It's been a rough few weeks on the surf-front.
The Winter started out strong... we had a good run of consistent waves, and the sand was pretty decent at the local spot I like to frequent.
And then the calendar rolled over to 2019, and the surf conditions have left a bit to be desired. Between regularly scheduled rainstorms and intermittent flat spells, I haven't been in the water in several weeks. Sure, a few guys snuck out after the last rain stopped, but I don't like to play dirty water roulette with my immune system.
There are plenty of things to keep one busy outside of surfing, don't get me wrong. But occasionally you'll get that itch where you just really, really, want to be able to hop in the water for a few, paddle around, take a couple on the head, and ride a few waves all the way to the inside.
It's like the feeling when you're a kid and you have all your buddies together to play hoops, but all the courts are taken. At that moment, you would drive just about anywhere just to find an open court to the game can go on.
I'm approaching that level of desperation in my relationship with surfing.
Which is why, although I can understand all the arguments against—how surfing is really about being in nature and enjoying something that is free and you just have to go out and find it—at this moment, I would gladly pay the $100+ entry fee to ride a man-made wave.
Not to mention, you really get to test your mettle when the wave breaks the same every time. It makes for debatable contest heat conditions, but for a guy like me who is as interested in the way a board travels across the surface of the water, and how it turns on rail, a machine-like wave is an unmatched discovery tool.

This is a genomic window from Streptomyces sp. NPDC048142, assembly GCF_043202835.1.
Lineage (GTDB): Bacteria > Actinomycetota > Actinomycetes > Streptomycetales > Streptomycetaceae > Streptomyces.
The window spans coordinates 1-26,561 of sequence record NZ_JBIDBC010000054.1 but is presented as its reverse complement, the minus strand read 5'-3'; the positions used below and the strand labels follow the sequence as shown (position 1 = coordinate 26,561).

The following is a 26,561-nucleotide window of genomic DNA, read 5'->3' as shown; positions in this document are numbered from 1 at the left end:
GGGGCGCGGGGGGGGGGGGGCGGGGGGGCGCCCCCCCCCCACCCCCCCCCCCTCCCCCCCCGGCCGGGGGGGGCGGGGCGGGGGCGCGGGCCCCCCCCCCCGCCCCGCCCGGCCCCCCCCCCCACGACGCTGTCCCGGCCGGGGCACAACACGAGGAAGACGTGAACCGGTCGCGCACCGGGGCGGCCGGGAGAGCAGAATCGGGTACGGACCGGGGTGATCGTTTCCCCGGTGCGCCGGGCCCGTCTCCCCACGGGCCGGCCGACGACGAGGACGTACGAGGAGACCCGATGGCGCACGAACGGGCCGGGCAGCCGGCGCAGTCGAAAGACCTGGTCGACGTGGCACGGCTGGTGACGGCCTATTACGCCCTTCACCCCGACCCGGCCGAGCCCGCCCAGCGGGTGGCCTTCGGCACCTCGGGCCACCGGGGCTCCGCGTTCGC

Our approach to surfboard design has always centered heavily around building boards to optimize different wave conditions and different surf approaches. Suddenly, building boards for a predictable waves means more emphasis can be put on the rider's preferred approach, because the largest variable—consistent waves—has been accounted for. Which creates a real kid in a candy store situation for those inclined to want to design new surfboards.
The above argument is why I'm thrilled about the rumors of two different wave pools coming to Palm Springs in 2020. From what I understand, Kalani Robb and Cheyne Magnusson are building a surfer's paradise experience at the water park in Palm Springs, and a hospitality group is working with the Wave Garden Cove technology to build a surf park somewhere else in the Coachella valley.
I know, purists are going to hate this, but I am going to be first on the waiting list to at least see what it's all about. Will it replace my early morning solo sessions at a very un-secret spot that we refer to as Magic Johnson's? Absolutely not. But would I drive out there this morning if I had a wave available and a ticket to ride? You betcha. I'll even save you a seat in the Sprinter van.
The above photo is courtesy of the BSR Surf Park in Waco, TX (just slightly out of range for me desperate need to get wet)